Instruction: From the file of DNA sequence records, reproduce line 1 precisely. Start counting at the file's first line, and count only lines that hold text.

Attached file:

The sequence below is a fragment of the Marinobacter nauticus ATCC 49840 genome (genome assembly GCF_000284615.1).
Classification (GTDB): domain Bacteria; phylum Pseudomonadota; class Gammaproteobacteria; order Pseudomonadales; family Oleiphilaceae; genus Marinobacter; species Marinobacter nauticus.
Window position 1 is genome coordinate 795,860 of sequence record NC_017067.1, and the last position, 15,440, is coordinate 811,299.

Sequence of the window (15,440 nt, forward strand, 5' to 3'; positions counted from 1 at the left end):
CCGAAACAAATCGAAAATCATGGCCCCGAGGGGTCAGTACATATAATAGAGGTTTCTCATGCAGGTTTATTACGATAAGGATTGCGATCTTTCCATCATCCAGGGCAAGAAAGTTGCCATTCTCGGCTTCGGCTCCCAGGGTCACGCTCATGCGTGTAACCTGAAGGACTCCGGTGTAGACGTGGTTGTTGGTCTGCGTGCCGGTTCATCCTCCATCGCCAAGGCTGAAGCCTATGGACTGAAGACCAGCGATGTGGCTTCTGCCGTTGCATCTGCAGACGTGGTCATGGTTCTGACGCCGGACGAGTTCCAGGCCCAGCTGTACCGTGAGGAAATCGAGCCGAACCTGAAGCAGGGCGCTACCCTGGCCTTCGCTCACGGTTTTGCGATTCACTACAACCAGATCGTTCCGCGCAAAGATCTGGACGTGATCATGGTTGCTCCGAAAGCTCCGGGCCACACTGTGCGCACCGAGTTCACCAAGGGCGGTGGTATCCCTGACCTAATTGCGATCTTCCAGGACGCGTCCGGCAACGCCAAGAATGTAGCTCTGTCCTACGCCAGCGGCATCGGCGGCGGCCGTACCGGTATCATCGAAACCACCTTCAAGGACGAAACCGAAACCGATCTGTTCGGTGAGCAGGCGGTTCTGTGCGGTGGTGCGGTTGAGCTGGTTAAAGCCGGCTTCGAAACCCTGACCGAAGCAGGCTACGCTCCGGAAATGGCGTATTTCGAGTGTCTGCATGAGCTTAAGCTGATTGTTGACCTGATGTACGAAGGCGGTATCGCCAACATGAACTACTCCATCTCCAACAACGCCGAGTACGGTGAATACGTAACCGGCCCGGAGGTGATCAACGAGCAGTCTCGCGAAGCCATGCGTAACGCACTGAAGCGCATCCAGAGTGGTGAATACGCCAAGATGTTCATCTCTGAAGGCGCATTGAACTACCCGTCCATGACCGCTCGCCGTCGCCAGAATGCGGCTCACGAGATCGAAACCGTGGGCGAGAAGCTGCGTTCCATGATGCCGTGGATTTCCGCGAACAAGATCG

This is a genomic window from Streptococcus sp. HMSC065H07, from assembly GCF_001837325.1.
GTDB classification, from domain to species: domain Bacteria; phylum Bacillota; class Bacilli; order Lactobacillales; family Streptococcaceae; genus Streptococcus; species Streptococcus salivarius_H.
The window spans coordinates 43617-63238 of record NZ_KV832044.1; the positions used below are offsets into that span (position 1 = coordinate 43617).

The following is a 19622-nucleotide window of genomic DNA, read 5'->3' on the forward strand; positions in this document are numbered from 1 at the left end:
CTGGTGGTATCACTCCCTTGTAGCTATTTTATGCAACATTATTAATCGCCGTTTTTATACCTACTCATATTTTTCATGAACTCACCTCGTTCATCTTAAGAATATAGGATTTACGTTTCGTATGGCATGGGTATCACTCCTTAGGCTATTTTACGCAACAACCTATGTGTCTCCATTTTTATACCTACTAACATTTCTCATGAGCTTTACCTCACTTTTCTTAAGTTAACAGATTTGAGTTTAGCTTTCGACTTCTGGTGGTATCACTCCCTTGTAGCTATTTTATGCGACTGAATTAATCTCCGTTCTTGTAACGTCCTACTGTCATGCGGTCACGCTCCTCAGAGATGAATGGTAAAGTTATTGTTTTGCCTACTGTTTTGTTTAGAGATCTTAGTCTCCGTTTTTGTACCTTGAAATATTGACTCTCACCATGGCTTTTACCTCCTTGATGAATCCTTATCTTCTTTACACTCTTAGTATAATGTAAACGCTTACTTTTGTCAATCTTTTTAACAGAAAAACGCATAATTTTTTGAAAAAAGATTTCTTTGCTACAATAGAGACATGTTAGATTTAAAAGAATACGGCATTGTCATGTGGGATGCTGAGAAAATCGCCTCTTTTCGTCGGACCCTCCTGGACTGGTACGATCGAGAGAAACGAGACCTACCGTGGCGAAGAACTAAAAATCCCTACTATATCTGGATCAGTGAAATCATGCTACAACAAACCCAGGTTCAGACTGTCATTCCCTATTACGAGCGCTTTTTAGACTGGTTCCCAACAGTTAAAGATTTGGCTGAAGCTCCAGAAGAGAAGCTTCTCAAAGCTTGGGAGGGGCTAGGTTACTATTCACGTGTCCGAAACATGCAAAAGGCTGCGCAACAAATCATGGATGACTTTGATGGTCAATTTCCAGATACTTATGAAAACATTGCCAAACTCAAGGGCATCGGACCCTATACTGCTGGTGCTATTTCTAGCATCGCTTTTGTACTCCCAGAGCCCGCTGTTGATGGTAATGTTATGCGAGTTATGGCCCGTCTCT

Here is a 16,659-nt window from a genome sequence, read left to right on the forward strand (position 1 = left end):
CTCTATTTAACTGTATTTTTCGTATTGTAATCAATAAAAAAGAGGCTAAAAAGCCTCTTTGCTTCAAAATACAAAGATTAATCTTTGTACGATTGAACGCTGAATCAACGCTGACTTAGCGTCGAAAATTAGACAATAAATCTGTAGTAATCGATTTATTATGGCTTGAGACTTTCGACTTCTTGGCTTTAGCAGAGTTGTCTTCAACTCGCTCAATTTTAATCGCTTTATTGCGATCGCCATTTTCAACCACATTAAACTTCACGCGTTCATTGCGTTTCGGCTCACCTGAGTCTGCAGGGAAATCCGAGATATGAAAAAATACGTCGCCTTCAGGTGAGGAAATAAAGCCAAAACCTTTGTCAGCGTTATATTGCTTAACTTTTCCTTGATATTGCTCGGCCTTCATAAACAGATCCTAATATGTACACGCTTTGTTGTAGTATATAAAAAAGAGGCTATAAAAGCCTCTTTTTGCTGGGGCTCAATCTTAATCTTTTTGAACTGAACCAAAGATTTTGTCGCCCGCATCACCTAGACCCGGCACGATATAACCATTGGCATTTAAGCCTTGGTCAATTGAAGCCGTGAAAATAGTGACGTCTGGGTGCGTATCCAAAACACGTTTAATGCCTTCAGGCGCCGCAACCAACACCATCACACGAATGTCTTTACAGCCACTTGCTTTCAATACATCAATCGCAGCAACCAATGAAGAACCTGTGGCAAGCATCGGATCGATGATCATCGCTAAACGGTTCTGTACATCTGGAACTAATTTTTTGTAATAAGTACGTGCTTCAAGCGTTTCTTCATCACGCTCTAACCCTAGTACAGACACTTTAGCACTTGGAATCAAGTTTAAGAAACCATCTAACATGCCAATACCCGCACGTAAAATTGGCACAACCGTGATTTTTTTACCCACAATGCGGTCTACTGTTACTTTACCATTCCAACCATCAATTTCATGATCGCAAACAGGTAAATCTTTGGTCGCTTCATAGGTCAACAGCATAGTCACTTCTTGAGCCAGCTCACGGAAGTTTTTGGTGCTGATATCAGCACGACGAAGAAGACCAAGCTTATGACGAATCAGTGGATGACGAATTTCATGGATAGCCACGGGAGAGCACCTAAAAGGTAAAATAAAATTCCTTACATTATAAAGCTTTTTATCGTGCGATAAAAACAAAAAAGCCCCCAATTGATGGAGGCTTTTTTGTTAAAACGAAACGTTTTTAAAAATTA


The sequence below is a fragment of the Marinobacter nauticus ATCC 49840 genome (genome assembly GCF_000284615.1).